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United Nations Secretary-General Ban Ki-moon should urgently address the failings of the investigating arm of the United Nations and ensure that UN peacekeepers responsible for abuses are held to account, Human Rights Watch said today.

In a letter to Secretary-General Ban, Human Rights Watch provided detailed information from several UN documents, never before made public, that serious allegations of wrongdoing by Pakistani and Indian peacekeepers in the Democratic Republic of Congo were ignored, minimized or shelved by the UN’s Organization of Internal Oversight Services (OIOS).

“UN peacekeepers around the world play an invaluable role,” said Steve Crawshaw, UN advocacy director at Human Rights Watch. “But the UN’s failure to investigate its own crimes does nothing to keep the peace. Instead, it undermines peacekeeping efforts and the reputation of the UN itself.”

The OIOS is a branch of the United Nations responsible for investigating offenses by peacekeepers and other UN staff. Internal reviews of the organization prepared by outside experts in 2007 indicate that OIOS is unable to effectively carry out investigations or promote accountability. The reviews conclude that “major reform” is required.

Human Rights Watch first informed the UN about misconduct by Pakistani peacekeepers in the eastern Democratic Republic of Congo in December 2005. OIOS launched an investigation into allegations of illegal gold trafficking and gun smuggling by peacekeepers, but its final report found only that a single Pakistani officer had been involved in illegal gold trafficking and found no evidence for gun smuggling.

Human Rights Watch’s own research and information it has since received indicates that the OIOS seriously downplayed the extent of the problems. Witness statements to OIOS investigators detailed the rearming of Congolese militias and showed that more than one Pakistani peacekeeper was involved in the gold trading. The militia commanders themselves later publicly stated they had received weapons from Pakistani peacekeepers. OIOS did not follow up on this information, nor was it included in their final report.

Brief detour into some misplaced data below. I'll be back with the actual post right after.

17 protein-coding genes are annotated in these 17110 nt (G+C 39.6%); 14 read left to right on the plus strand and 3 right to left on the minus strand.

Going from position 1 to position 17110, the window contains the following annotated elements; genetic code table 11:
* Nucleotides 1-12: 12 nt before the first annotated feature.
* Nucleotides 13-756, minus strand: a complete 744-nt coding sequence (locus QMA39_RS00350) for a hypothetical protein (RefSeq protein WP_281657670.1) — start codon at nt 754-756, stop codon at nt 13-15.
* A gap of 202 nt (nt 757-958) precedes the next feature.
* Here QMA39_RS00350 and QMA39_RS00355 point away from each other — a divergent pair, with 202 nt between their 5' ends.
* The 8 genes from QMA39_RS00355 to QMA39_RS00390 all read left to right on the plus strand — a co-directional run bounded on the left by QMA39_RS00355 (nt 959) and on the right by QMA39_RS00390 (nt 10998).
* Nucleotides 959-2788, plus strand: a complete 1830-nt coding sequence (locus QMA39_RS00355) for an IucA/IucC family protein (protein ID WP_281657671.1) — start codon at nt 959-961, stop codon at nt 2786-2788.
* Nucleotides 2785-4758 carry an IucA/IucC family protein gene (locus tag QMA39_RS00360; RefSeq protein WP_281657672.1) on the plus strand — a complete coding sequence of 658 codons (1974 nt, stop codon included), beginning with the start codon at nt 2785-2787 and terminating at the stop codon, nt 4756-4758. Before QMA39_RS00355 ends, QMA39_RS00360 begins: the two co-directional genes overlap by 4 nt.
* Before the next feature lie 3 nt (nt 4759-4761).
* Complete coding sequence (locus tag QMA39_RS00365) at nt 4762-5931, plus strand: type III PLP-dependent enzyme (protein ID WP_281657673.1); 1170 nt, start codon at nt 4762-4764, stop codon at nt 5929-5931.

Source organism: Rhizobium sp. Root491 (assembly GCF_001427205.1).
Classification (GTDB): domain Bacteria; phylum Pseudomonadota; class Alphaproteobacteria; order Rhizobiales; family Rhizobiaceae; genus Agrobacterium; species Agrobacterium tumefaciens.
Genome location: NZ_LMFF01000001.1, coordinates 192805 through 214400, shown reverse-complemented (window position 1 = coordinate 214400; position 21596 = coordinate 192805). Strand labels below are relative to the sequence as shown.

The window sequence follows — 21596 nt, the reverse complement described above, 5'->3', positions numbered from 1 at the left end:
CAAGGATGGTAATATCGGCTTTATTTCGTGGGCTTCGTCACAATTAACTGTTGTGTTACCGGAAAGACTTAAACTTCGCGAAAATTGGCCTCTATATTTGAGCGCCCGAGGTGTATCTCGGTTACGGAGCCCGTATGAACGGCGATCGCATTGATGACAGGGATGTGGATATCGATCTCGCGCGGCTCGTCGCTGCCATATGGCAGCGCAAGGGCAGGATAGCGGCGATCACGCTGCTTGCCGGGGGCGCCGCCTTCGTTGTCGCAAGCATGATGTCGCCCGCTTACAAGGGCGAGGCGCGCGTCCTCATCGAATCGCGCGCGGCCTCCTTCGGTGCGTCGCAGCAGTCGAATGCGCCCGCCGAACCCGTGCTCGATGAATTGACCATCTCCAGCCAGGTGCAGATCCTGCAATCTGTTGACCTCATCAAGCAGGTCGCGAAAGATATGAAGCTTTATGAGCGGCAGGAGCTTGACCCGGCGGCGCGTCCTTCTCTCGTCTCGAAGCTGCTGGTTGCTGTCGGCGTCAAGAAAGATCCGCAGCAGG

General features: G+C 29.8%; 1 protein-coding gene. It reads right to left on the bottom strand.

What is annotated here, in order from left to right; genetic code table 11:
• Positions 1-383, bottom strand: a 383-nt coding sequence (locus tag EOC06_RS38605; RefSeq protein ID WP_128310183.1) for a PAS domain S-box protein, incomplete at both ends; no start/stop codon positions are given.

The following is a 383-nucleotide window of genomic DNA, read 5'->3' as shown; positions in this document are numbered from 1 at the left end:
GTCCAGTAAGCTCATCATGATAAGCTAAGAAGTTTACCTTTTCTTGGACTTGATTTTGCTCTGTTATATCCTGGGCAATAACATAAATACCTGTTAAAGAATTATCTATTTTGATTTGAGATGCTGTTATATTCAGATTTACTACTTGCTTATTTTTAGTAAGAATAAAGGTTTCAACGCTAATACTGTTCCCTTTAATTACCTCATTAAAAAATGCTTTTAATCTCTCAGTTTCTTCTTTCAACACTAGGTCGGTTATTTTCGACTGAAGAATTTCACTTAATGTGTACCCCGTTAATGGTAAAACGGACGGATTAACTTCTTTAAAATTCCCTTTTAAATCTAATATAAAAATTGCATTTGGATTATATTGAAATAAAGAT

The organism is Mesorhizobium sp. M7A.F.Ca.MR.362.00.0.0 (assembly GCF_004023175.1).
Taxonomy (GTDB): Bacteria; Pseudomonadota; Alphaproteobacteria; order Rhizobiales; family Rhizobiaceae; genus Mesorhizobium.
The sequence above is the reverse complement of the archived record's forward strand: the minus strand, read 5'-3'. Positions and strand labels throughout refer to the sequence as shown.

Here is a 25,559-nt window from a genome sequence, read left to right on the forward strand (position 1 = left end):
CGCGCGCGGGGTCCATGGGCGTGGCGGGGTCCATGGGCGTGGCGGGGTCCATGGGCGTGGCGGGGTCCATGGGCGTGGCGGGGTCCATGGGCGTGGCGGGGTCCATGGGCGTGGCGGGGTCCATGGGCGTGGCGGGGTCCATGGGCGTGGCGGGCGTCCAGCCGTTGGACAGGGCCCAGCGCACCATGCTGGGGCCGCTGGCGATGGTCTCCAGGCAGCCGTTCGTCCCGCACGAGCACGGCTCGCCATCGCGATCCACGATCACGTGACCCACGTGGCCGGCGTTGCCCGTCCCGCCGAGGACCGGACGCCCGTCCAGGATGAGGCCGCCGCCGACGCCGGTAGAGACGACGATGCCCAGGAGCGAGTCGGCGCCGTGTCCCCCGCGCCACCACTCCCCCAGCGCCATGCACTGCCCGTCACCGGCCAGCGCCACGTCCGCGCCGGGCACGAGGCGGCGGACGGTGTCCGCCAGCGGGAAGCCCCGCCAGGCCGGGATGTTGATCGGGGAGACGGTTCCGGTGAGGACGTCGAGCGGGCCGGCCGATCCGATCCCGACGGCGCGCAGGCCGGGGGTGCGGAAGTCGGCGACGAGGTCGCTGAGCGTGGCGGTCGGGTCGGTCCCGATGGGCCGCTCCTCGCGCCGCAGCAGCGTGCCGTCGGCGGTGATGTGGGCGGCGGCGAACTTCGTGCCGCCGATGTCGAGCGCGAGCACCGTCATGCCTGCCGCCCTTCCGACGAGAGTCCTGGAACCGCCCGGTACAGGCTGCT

“The failure by OIOS to follow up on the serious allegations of the re-arming of murderous militia groups is extraordinary,” said Crawshaw. “The UN must improve how it polices itself, or it risks fostering conflict rather than ending it.”

Human Rights Watch also described how some Indian peacekeepers in eastern Congo allegedly engaged in illegal transactions with armed groups. A preliminary OIOS assessment report from February 2008 lists 44 allegations, of which at least 10 allegations had supporting evidence.

Senior OIOS officials overruled the preliminary report’s recommendation for further investigations. In a stripped-down four-page memo to the UN’s department of field support, OIOS concluded that there was sufficient evidence only of the purchase of counterfeit gold and the unlawful detention of a local Congolese resident by three Indian peacekeepers. All other allegations, including repeat allegations of weapons-trading with armed groups, were ignored.

On April 28, the BBC broadcast its own investigation into these allegations and also found OIOS had seriously failed in investigations.

“We welcome Ban Ki-moon’s commitment to transparency and accountability,” said Crawshaw. “But this must be translated into action to ensure that UN peacekeepers who commit crimes don’t go scot-free.”

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